3 Tips for new Trustees
Trustees of UK charities have taken a bit of a battering in the media in recent years because of the way they run some of their activities.
And it’s not just charity trustees whose actions can come under scrutiny. Trustees of family trusts can also find themselves in the firing line if they make decisions about the management of the trust that the beneficiaries don’t like. Disputes between trustees and beneficiaries are increasing.
All trustees whether they are in charge of a charitable trust or a family trust (or a trust to protect business or pension assets) have obligations. Some of their obligations are imposed by the trust documents and others are imposed by law.
Trustees who fail to abide by their trustee obligations may suffer serious personal consequences.
Trustees have a duty of care to manage their trust properly. They could find they are removed from their posts or even suffer a financial loss themselves.
Trustees have personal liability
Many trustees are surprised to find they have personal liability if things go wrong with the trust. They could face being sued through the courts and have to pay compensation if the trust or individual beneficiaries lose out because they have acted incorrectly.
They may be able to avoid serious penalties if the trustees can show they acted in good faith and there was a reasonable justification for their actions.
Even if the trustees aren’t at risk of personal liability (because the trust documents exempt them) they can run the risk of serious reputational damage. In the case of a charity mismanagement of the charity could mean the trustees start hitting the headlines for all the wrong reasons. In the case of a family or business trust, it could mean relationships breakdown and the trustees having to stand aside.
Business owners and professionals are often invited to be trustees because they are considered to have skill-sets that could be helpful to the trust or charity but if a business owner or professional has their reputation tarnished by association it could have a knock-on effect on their own business or employability – reputations are hard-won and easily lost.
Having said that, acting as a trustee of either a private trust or a charity can be an enormously fulfilling experience.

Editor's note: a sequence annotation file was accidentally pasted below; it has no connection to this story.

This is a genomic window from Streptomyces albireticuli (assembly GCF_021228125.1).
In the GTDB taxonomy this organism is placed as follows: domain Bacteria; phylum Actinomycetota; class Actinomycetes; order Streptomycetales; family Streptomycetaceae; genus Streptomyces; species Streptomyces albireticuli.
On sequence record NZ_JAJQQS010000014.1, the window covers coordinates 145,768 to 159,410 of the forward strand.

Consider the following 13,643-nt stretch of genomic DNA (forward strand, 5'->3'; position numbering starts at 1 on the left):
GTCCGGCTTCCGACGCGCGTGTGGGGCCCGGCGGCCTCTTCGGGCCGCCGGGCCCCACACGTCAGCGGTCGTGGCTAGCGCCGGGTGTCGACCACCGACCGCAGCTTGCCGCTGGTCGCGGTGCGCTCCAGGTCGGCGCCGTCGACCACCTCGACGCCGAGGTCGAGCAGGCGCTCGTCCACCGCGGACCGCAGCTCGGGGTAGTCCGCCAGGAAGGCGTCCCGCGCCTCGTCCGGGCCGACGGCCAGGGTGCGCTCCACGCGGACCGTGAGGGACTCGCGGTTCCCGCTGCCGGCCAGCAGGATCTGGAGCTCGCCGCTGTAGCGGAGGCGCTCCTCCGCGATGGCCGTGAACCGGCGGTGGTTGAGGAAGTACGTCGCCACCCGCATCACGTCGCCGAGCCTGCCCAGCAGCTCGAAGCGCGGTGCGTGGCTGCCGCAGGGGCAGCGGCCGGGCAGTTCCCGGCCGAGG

What should trustees do to protect themselves, their reputations and the trusts they manage?
3 Tips for Trustees
Tip 1 – ignorance is no defence
Every trustee, whether of a charity or a private trust must ensure they have been properly trained in their obligations and the limits of their authority preferably before taking up their role.
Tip 2 – read the documents
If you don’t read the trust documents you’re putting yourself at risk. Trust documents come in all kinds of shapes and sizes. Some family trusts are created in Wills and come into effect when the person who made the Will (the Testator) dies or if the trust is set up in the lifetime of the person creating it (the Settlor) there may be a document referred to as a ‘settlement’.
Some trusts come into effect without documentation, for example in certain situations where a person dies without leaving a Will. If the deceased didn’t leave a valid Will the statutory intestacy rules impose a trust in some circumstances. The next of kin could be the trustees. They should make sure they are aware of the statutes that apply.
Tip 3 – get insurance
Anyone who is considering accepting appointment as a trustee should find out if there is going to be any trustee indemnity insurance to cover them personally. Although successful financial claims against individual trustees are not very common, the peace of mind that indemnity insurance provides is an important consideration and although it won’t necessarily save your reputation, it could save your pocket.
Image “Bad Day” by jesadaphorn courtesy of freedigitalphots.net
At Barker Evans Private Client Law we offer training for trustees online and in one-to-one sessions.